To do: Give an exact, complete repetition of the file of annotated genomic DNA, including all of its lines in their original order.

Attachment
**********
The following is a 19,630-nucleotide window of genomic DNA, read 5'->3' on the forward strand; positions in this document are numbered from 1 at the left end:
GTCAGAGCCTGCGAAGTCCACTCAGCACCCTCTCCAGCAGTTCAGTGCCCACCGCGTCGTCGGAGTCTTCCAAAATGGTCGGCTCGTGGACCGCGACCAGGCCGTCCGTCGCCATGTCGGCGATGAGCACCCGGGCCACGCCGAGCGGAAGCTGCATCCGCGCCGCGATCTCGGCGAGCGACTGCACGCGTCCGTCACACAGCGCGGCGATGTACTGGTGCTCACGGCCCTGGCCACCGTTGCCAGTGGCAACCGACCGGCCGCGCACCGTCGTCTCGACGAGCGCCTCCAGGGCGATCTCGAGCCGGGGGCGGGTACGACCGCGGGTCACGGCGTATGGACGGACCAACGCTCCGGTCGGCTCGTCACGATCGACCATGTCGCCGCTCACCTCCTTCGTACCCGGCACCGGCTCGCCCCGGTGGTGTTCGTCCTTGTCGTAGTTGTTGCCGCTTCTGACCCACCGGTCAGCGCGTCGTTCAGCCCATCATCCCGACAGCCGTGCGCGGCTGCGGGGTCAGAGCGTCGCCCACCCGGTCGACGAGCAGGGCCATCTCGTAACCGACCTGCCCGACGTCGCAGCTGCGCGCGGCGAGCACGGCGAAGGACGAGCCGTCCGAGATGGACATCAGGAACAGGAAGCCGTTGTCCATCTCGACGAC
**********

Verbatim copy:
The following is a 19,630-nucleotide window of genomic DNA, read 5'->3' on the forward strand; positions in this document are numbered from 1 at the left end:
GTCAGAGCCTGCGAAGTCCACTCAGCACCCTCTCCAGCAGTTCAGTGCCCACCGCGTCGTCGGAGTCTTCCAAAATGGTCGGCTCGTGGACCGCGACCAGGCCGTCCGTCGCCATGTCGGCGATGAGCACCCGGGCCACGCCGAGCGGAAGCTGCATCCGCGCCGCGATCTCGGCGAGCGACTGCACGCGTCCGTCACACAGCGCGGCGATGTACTGGTGCTCACGGCCCTGGCCACCGTTGCCAGTGGCAACCGACCGGCCGCGCACCGTCGTCTCGACGAGCGCCTCCAGGGCGATCTCGAGCCGGGGGCGGGTACGACCGCGGGTCACGGCGTATGGACGGACCAACGCTCCGGTCGGCTCGTCACGATCGACCATGTCGCCGCTCACCTCCTTCGTACCCGGCACCGGCTCGCCCCGGTGGTGTTCGTCCTTGTCGTAGTTGTTGCCGCTTCTGACCCACCGGTCAGCGCGTCGTTCAGCCCATCATCCCGACAGCCGTGCGCGGCTGCGGGGTCAGAGCGTCGCCCACCCGGTCGACGAGCAGGGCCATCTCGTAACCGACCTGCCCGACGTCGCAGCTGCGCGCGGCGAGCACGGCGAAGGACGAGCCGTCCGAGATGGACATCAGGAACAGGAAGCCGTTGTCCATCTCGACGAC